horticulture

Camphor and Camphene

Ryan Scott
Written by Ryan Scott

Camphor and Camphene: What’s the Difference?

Almost everyone is familiar with the multitude of today’s common products containing the substances camphor and camphene. And yet, camphor and camphene themselves are relatively unknown. They are both naturally-occurring terpenoids primarilyfound un laurel trees (Cinnamonum camphora). [1] Camphor is a pungent terpenoid used primarily as a fragrance additive and in cooking recipes, while camphene, a monoterpene,is often used as a camphor substitute. It is sold as a color-less crystal with a strong, camphor-like scent, and is an ingredient in many foods, ointments, and topical creams. [1]

Common Plants Containing Camphor and Camphene

Camphor is found in the bark of the camphor laurel, an evergreen tree native to certain regions of Asia, such as Sumatra and Indonesia, and in many members of the laurel tree family.[2] Camphor can also be found in many herbs like rosemary, basil, and mint, albeit in much lower concentrations than laurel trees. Camphene can be found in many essential oils derived from natural sources such as nutmeg, lavender, and sage. [2] Camphene also can be found in the root systems of ginger and valerian plants, as well as in the bark of cypress and fir trees.

Figure 1. Cinnamomum camphor tree, wood, and seeds. [2]

As two of the 150 minor terpenes in cannabis, camphor and camphene’s pungent and musky odors are often likened to that of fir needles and damp earth and can be mistakenly identified as the major cannabis terpene constituent myrcene.

Historical Significance

The medicinal benefits of camphor and camphene have been well documented for centuries. [2] In Asia, camphor has long been used in the treatment of pain, swelling, and inflammation and served as a topical analgesic, providing a cooling effect for sore muscle tissue.[3] The Japanese were a country that used to manufacture camphor. [4] It was used as a flammable additive which served to increase the flame’s brightness, and the Japanese took to adding small amounts of camphor to their gunpowder displays. [5] In the Middle Ages, Europeans noted camphor’s antimicrobial and olfactory qualities and made use of it as a fumigant during the ravages of the Bubonic plague. [6]

Present-Day Uses

Today, camphene is used as a bronchial stimulant and expectorant and helps clear congestion when inhaled. [7]On the non-medical spectrum, camphor is being exploited in the science of material biochemistry for the synthesis of water-soluble carbon nano particles. [8] Camphor, it turns out, can be used as a doping agent (small additive) to aid in the assembly of and alter the electric characteristics of carbon nano tubes. [9] Who would have thought!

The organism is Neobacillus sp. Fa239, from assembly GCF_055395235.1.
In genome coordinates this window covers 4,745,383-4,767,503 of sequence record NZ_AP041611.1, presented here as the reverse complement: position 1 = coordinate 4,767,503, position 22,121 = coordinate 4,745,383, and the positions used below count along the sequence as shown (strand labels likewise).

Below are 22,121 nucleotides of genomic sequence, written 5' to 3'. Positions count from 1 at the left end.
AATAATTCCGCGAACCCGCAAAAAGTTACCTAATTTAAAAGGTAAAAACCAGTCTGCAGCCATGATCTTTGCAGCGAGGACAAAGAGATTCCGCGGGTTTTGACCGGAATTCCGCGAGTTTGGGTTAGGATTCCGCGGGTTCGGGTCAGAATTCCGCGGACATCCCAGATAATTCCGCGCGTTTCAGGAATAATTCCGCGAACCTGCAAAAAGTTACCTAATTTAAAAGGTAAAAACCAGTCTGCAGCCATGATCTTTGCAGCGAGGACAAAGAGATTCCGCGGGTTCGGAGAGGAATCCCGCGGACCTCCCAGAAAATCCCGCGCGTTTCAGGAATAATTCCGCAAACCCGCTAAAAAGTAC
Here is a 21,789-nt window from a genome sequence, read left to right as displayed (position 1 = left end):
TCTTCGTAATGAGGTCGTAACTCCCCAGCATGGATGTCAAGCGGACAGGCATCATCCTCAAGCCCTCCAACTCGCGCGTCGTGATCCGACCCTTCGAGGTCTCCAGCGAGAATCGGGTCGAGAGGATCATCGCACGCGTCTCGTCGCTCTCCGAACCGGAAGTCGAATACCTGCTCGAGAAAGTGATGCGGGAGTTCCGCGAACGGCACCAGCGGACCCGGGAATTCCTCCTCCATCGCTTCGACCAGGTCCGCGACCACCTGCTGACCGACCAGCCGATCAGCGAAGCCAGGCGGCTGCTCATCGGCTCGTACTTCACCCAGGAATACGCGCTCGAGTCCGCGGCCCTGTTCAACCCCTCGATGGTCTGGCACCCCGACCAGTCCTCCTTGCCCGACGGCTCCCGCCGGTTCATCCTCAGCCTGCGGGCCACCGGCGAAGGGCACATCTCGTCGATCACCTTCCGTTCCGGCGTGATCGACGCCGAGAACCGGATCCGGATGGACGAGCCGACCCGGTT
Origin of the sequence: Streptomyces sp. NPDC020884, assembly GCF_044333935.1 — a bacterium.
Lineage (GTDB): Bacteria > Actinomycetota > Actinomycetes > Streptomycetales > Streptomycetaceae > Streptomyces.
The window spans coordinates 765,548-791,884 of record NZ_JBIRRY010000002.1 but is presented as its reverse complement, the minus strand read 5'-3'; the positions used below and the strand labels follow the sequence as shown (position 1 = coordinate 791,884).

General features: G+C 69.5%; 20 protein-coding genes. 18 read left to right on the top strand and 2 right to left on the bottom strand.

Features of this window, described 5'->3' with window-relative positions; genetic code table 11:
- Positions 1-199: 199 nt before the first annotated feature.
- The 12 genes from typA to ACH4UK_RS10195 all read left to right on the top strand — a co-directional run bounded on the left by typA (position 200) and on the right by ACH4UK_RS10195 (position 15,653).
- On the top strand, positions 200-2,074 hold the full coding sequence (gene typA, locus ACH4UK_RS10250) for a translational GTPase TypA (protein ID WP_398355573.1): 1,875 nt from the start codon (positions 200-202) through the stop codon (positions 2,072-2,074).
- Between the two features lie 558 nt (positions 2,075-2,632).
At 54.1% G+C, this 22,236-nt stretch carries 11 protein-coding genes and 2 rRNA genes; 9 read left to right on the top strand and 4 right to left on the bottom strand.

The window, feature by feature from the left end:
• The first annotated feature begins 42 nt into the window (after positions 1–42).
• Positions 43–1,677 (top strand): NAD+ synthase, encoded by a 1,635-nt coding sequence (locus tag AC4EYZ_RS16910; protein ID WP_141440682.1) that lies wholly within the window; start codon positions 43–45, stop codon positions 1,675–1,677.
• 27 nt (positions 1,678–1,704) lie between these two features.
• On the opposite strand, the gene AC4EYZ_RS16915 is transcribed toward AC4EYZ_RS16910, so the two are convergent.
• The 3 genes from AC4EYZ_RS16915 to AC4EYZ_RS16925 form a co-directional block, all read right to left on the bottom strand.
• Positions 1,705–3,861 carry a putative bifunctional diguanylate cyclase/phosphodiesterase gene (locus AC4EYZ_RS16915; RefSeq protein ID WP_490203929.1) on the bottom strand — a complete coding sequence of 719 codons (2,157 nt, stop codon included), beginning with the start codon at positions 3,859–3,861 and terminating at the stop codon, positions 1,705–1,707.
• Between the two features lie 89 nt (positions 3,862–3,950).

Terpenes common to the cannabis plant have been found to offer a plethora of valuable medicinal benefits. In addition to constituting each cultivar’s distinctive aroma, terpenoids have the potential to act as anti-oxidants, helping regulate the body’s inflammatory response to cholesterol-accumulation and thereby saving many lives. The anti-oxidant potential of camphene was assessed and found significant in murine models so far. [10]

With camphor’s usefulness in the field of nanotechnology and camphene’s current medicinal value, the pace of research into these two molecules is sure to increase in years to come.

References

  1. Rahman, FA, et al. “In vitro Antibacterial Activity of Camphor oil against Oral Microbes”. Int. J. Pharm. Sci. Rev. Res., 2016;39(1):119-121 [Times cited = 9, Journal impact factor = 2.544].
  2. Chen, W, et al. “Camphor–a fumigant during the Black Death and a coveted fragrant wood in ancient Egypt and Babylon–a review”, Molecules, 2013;18(5):5434-54[Times cited = 9, Journal impact factor = 3.098].
  3. de Cassia da Silveira, E Sa R, et al. “Analgesic-Like Activity of Essential Oil Constituents: An Update”. Int J Mol Sci. 2017;18(12). pii: E2392 [Times cited = 1, Journal impact factor = 3.687].
  4. Hattori, A. “Camphor in the Edo era – camphor and borneol for medicines”. Yakushigaku Zasshi. 2000;35(1):49-54 [Times cited = 2, Journal impact factor = N/A].
  5. Hattori, A. “Camphor in the Edo era fireworks”. Yakushiqaku Zasshi.2001;36(1):27-31[Times cited = 1, Journal impact factor = N/A].
  6. Donkin, R.A. Dragon’s brain Perfume: An Historical Geography of Camphor; Koninklijke Brill: Leiden, The Netherlands, 1999; p. 141.
  7. Hamidpour, R, et al. “Camphor (Cinnamomum camphora), a traditional remedy with the history of treating several diseases”, Int. J. Case Rep. Images, 2013, 4(2):86–89[Times cited = 13, Journal impact factor = N/A].
  8. Oza, G, et al. “Camphor-mediated synthesis of carbon nanoparticles, graphitic shell encapsulated carbon nanocubes and carbon dots for bioimaging”. Sci Rep. 2016; 6:21286[Times cited = 15, Journal impact factor = 4.122].
  9. Kumar, M.; Ando, Y. Single-wall and multi-wall carbon nanotubes from camphor-a botanical hydrocarbon. Diamond Relat. Mater. 2003, 12, 1845–1850[Times cited = 117, Journal impact factor = 2.125].
  10. Tiwari, M, and Kakkar, P. “Plant derived antioxidants – Geraniol and camphene protect rat alveolar macrophages against t-BHP induced oxidative stress”. Toxicol In Vitro. 2009 Mar;23(2):295-301[Times cited = 14, Journal impact factor = 2.903].

About the author

Ryan Scott

Ryan Scott

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